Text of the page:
A recently released plan for redevelopment of the Metro bus storage facility site on Santa Monica Boulevard is a “starting point” to begin the process of an environmental and public review according to Charles Cohen.
“We are still in the early stages of a process that will give you, city residents, Metro, the Sheriff and all stakeholders numerous opportunities to shape the proposed project, and of course nothing can be approved without your approval,” Cohen said in a letter to the West Hollywood City Council. Cohen’s Cohen Brothers Realty Corp. of California is trying to negotiate a contract with Metro that would let it redevelop the 10.4-acre site.
Cohen’s letter comes in response to criticism by some Council members and local residents of a recently released design for the Design Village project, which would include 1.35 million square feet of residential, commercial and public space, including a new City Hall and Sheriff’s Station.
Mayor John D’Amico last week described a rendering of the Cohen project as “an amateur rendering of a disaster.”
“It would be my position that any development of this size in that location would go before the voters and not the Council,” D’Amico said.
Councilmember John Heilman also criticized the project as shown in the rendering. “The proposal that was given to the city regarding the MTA site is both unacceptable to the community and the city,” he said. “Giving one developer exclusive access to the site is extremely problematic, and the priority for this site from a city and community perspective should be a re-imagination of the yard to significantly reducing the number of buses that receive regular maintenance here. This site should be a hub for transit users, pedestrian-oriented and reflect the character and heart of the city.”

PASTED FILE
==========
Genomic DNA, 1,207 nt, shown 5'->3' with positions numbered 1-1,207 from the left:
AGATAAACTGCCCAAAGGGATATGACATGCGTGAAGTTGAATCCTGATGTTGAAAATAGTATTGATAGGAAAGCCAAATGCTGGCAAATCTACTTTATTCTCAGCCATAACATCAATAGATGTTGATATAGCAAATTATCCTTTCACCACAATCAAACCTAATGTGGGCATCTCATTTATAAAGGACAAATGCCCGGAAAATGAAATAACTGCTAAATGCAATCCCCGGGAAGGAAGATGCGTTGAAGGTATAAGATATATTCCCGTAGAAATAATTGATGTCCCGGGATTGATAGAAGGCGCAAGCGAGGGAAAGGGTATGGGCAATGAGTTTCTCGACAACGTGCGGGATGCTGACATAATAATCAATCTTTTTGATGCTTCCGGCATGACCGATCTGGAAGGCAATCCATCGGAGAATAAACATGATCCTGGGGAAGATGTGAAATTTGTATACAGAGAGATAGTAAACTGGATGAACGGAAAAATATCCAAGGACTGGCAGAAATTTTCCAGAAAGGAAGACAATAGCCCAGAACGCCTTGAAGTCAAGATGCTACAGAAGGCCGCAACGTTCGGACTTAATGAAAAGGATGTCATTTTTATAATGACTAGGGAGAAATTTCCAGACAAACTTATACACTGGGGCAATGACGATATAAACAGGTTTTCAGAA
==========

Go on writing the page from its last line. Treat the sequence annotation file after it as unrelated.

The City Council on Monday will consider a recommendation from the Community Development Department that the city ask Metro not to renew a contract that has given Cohen Brothers Realty the exclusive right to negotiate with Metro to redevelop the property. That agreement is set to expire April 17. The Council also will be asked to authorize city staffers to work with Metro and Los Angeles County, which owns the adjacent site on which the Sheriff’s Station sits, to develop a plan to collaborate on possible development of the site and a study of the feasibility of a Metro rail station.
In his letter to the Council, Cohen said that he and his team have engaged the city in planning for the project.
“At my explicit direction, my team has made extensive efforts to keep the city informed of everything we are doing as we work our way toward starting the application, environmental review and public hearing process,” he said. “I’ve met with each of you to learn your thoughts regarding the variety of uses that you envision for this important site.”
Cohen said that input from city staffers led to the addition of a “portal” near the intersection of Santa Monica and San Vicente boulevards that could provide an entrance to an underground rail station if Metro were to extend a rail line into West Hollywood. He also said that the residential and commercial space proposed for the site is necessary to finance a proposed 50,000-square-foot City Hall and 50,000-square-foot Sheriff’s Station. “The only option to be able to viably finance these significant and important public uses is for the project also to contain substantial private non-government uses,” he said.
The City Council will discuss the Community Development Department recommendations at its meet at 6:30 p.m. Monday at the City Council Chambers, 625 N. San Vicente Blvd. south of Santa Monica.